COB: Yeah man, there’s a huge connection. We hang out with those guys. I just saw Ron Stackman the other night playing with his band The Majestics, like killin’ roots reggae. Lee  lived right here in Rochester.

MA: I wonder what brought him to that area. I wonder why Rochester?
COB: I don’t know what the original draw was, but once he was here, he was locked in with these guys and making music. [He was] living right on the main drag – Monroe Ave. You picture Lee Perry being one of the crazy dudes standing around reading a book.

MA: I learned a little more reggae history from your website. I was reading about Winston Grennan and the one-drop beat.
COB: Our bass player James Searl is an amazing writer and really well educated on the whole reggae scene from Ghana to Jamaican slaves to the whole world history of reggae. He has some really great articles on

MA: This will probably be the last Phish reference in this interview. I can’t promise anything, but let’s see what happens. Trey [Anastasio] had this quote when Phish was going through their funk phase and he said “Real funk isn’t played by four white guys from Vermont.” Do you think real reggae can be played by anyone or does authentic reggae need to come from Rastafarians in Jamaica?
COB: You know, that’s a classic line and I love it and I love the cow-funk [Phish’s style of funk]. But I’m going to respectfully disagree [with Trey], because those dudes get funky. I mean, no they aren’t playing ’73-era James Brown, and no one ever will, just like no one is ever going to play just like Bob Marley and the Wailers. But, the truth remains that reggae was invented in like the late ’60s, and it spread all over the world. There are reggae bands in every corner of the world. It’s funny, when Giant Panda started, there wasn’t a ton of reggae bands in North America in comparison to the vibe now. That question had more weight on us ten years ago. Now there are a dozen reggae bands in every state. So, I say yes, anyone can play reggae, and anyone can play funk music. We’re not Jamaican. We’re not from where reggae came from. We’re not particularly singing about the same subject matter that a lot of the traditional roots reggae bands are singing about but, we are singing about real life issues. We’re just not Jamaican, and it’s not the ’70s.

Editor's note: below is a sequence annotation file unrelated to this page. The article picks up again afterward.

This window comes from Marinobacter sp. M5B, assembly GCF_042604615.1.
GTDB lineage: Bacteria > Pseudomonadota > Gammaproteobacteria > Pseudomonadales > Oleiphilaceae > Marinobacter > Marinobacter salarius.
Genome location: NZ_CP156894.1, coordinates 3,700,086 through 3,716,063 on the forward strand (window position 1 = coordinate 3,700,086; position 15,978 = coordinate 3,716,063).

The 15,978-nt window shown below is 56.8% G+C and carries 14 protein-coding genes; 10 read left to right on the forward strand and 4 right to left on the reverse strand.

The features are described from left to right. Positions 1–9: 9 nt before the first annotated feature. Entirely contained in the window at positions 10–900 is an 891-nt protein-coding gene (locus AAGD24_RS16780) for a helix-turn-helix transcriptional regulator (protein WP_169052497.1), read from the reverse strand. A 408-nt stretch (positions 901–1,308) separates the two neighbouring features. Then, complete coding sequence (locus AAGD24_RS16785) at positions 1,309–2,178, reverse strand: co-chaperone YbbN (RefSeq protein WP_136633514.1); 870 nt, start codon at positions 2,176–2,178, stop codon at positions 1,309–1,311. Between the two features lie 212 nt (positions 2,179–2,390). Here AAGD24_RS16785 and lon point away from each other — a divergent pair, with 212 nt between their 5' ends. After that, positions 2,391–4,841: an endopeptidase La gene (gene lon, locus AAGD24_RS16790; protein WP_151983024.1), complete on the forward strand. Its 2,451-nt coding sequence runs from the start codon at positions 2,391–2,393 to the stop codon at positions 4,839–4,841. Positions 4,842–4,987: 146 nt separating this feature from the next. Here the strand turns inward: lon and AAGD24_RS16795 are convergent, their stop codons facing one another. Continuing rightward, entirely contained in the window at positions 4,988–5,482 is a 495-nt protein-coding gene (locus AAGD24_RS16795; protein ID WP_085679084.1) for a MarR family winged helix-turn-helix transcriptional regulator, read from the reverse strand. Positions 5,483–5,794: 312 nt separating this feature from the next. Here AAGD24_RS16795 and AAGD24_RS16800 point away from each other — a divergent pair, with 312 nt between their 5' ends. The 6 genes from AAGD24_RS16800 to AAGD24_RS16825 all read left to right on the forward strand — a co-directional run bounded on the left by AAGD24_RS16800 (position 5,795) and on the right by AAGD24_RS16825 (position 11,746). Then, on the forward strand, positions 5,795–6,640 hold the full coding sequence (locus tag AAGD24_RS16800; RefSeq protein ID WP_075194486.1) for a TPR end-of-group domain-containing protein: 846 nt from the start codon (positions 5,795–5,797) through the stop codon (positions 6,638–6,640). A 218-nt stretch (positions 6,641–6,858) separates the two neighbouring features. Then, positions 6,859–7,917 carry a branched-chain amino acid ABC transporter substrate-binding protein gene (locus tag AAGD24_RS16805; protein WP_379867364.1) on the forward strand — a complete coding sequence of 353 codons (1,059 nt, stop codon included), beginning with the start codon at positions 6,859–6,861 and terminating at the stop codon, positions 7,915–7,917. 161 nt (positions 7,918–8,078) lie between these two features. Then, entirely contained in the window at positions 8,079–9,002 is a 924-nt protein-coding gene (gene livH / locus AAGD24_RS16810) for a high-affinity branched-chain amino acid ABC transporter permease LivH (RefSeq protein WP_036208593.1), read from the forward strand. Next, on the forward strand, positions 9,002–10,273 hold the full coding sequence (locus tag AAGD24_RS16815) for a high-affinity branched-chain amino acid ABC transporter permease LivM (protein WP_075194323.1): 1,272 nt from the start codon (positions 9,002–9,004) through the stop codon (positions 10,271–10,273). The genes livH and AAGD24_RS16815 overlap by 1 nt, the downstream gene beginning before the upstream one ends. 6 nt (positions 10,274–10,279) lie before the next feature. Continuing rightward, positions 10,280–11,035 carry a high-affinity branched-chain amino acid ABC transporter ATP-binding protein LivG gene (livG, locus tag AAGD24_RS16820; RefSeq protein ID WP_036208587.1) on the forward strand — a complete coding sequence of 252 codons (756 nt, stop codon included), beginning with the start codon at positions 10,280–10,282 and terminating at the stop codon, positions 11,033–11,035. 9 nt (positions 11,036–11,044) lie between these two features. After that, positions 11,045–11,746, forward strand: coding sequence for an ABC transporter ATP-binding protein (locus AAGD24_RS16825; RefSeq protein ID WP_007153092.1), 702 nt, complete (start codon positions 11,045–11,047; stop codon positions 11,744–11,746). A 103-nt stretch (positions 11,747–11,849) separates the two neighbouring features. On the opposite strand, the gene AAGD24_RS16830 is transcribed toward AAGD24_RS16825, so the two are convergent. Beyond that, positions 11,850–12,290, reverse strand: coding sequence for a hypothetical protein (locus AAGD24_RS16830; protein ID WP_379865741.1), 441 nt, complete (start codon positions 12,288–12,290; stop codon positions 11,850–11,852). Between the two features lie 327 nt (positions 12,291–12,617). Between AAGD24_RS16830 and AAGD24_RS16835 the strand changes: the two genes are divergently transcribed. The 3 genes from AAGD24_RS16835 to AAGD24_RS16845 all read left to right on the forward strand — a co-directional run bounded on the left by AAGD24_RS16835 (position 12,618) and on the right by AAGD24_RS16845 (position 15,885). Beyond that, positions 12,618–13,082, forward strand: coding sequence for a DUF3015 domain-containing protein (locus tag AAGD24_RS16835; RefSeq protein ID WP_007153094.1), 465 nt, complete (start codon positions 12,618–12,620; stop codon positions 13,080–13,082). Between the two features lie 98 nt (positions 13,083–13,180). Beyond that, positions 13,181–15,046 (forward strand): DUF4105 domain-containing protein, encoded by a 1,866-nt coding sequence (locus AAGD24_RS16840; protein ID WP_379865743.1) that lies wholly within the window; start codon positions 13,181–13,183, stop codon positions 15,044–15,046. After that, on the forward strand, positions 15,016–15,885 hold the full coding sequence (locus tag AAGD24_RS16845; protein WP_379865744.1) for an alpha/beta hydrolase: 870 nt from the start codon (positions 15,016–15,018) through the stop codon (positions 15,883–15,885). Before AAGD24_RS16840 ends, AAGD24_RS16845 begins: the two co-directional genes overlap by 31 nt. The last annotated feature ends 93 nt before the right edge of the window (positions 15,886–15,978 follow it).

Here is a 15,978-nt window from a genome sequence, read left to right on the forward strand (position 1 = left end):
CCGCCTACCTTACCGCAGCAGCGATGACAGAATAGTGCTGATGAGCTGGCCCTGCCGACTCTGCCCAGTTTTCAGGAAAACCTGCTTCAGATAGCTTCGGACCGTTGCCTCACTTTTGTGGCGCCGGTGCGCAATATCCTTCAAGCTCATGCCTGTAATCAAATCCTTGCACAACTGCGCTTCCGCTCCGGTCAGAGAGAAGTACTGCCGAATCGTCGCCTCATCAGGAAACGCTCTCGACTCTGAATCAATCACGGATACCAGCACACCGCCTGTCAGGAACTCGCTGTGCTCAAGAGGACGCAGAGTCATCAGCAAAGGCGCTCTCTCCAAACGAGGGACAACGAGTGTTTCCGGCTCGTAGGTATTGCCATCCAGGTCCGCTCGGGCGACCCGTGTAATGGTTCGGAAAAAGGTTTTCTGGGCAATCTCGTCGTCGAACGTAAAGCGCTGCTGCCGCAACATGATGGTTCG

MA: You guys released a few Americana albums. Why did you decide to go into that style?  
COB: We’ve just been doing it forever. We play acoustic guitars when we’re not on the stage. When we’re in someone’s living room and we all want to jam, I’m beating on a box instead of a drum set. I think that the thing that really made us be like, “OK, let’s book a studio date and do this,” is when we were on tour with G Love and Special Sauce. We were jamming with those guys every night after the shows and G just kinda like dared us to. He was like “Y’all gotta go cut this man. You’re crazy.” We were like, “OK, G Love is telling us to go do it. Let’s go do it.”



MA: As a drummer, what are some of the challenges between playing reggae and Americana? 
COB: Just going from the rock, funk, jam band thing that I was doing by default as a child, to reggae was a serious switch. I kind of got used to that and after about a decade could say without choking up that I’m a reggae drummer and I can hold my own playing reggae. Then we did this country thing and I’m like, “Guys, I’m back in the dark, I’m back in the beginning.” It’s completely different, like more than rock to reggae in my opinion.  We went into that pretty casually. Country – the first of the two Americana albums we’ve done – was super casual. [We recorded it] in Colorado in our boy Joel’s new studio. So we just got right and jammed out. And we kinda lucked out that the grooves were awesome. It’s cool to be able to play anything and not pigeon-hole yourself as like, “Oh, that’s that reggae band.” There’s no reason to, because we like to play other music and people like to hear other music. So, yeah we are open to that. Again, thank you, Grateful Dead.